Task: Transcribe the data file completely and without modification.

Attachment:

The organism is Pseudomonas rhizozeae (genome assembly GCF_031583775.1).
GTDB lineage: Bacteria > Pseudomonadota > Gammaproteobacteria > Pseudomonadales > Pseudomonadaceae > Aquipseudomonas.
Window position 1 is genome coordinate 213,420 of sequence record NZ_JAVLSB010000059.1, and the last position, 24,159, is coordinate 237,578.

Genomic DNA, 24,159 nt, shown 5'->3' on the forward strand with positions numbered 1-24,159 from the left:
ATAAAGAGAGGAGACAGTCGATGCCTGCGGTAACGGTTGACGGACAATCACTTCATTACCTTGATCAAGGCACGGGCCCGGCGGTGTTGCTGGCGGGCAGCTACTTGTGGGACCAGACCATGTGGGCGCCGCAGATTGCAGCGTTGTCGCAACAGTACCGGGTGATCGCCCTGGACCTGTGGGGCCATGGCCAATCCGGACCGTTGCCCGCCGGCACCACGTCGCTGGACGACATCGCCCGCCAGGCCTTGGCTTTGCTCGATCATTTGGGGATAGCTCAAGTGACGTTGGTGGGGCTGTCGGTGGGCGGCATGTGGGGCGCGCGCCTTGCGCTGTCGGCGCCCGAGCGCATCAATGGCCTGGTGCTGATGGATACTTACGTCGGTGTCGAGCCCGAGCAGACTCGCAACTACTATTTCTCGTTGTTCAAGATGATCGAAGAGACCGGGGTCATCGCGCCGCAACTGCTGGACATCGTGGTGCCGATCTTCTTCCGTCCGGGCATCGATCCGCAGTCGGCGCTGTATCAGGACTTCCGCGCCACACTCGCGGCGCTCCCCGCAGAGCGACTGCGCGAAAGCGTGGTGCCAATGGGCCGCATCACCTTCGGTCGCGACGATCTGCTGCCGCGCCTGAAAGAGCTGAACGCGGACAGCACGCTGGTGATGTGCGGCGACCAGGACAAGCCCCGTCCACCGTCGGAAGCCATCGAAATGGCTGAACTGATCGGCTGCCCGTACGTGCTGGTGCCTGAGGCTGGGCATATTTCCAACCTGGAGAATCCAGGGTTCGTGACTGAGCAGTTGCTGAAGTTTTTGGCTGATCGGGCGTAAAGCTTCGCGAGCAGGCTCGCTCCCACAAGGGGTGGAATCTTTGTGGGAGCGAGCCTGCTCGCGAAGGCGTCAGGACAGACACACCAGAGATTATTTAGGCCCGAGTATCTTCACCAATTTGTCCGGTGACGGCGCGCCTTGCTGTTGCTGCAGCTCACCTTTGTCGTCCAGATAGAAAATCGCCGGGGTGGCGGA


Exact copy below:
The organism is Pseudomonas rhizozeae (genome assembly GCF_031583775.1).
GTDB lineage: Bacteria > Pseudomonadota > Gammaproteobacteria > Pseudomonadales > Pseudomonadaceae > Aquipseudomonas.
Window position 1 is genome coordinate 213,420 of sequence record NZ_JAVLSB010000059.1, and the last position, 24,159, is coordinate 237,578.

Genomic DNA, 24,159 nt, shown 5'->3' on the forward strand with positions numbered 1-24,159 from the left:
ATAAAGAGAGGAGACAGTCGATGCCTGCGGTAACGGTTGACGGACAATCACTTCATTACCTTGATCAAGGCACGGGCCCGGCGGTGTTGCTGGCGGGCAGCTACTTGTGGGACCAGACCATGTGGGCGCCGCAGATTGCAGCGTTGTCGCAACAGTACCGGGTGATCGCCCTGGACCTGTGGGGCCATGGCCAATCCGGACCGTTGCCCGCCGGCACCACGTCGCTGGACGACATCGCCCGCCAGGCCTTGGCTTTGCTCGATCATTTGGGGATAGCTCAAGTGACGTTGGTGGGGCTGTCGGTGGGCGGCATGTGGGGCGCGCGCCTTGCGCTGTCGGCGCCCGAGCGCATCAATGGCCTGGTGCTGATGGATACTTACGTCGGTGTCGAGCCCGAGCAGACTCGCAACTACTATTTCTCGTTGTTCAAGATGATCGAAGAGACCGGGGTCATCGCGCCGCAACTGCTGGACATCGTGGTGCCGATCTTCTTCCGTCCGGGCATCGATCCGCAGTCGGCGCTGTATCAGGACTTCCGCGCCACACTCGCGGCGCTCCCCGCAGAGCGACTGCGCGAAAGCGTGGTGCCAATGGGCCGCATCACCTTCGGTCGCGACGATCTGCTGCCGCGCCTGAAAGAGCTGAACGCGGACAGCACGCTGGTGATGTGCGGCGACCAGGACAAGCCCCGTCCACCGTCGGAAGCCATCGAAATGGCTGAACTGATCGGCTGCCCGTACGTGCTGGTGCCTGAGGCTGGGCATATTTCCAACCTGGAGAATCCAGGGTTCGTGACTGAGCAGTTGCTGAAGTTTTTGGCTGATCGGGCGTAAAGCTTCGCGAGCAGGCTCGCTCCCACAAGGGGTGGAATCTTTGTGGGAGCGAGCCTGCTCGCGAAGGCGTCAGGACAGACACACCAGAGATTATTTAGGCCCGAGTATCTTCACCAATTTGTCCGGTGACGGCGCGCCTTGCTGTTGCTGCAGCTCACCTTTGTCGTCCAGATAGAAAATCGCCGGGGTGGCGGA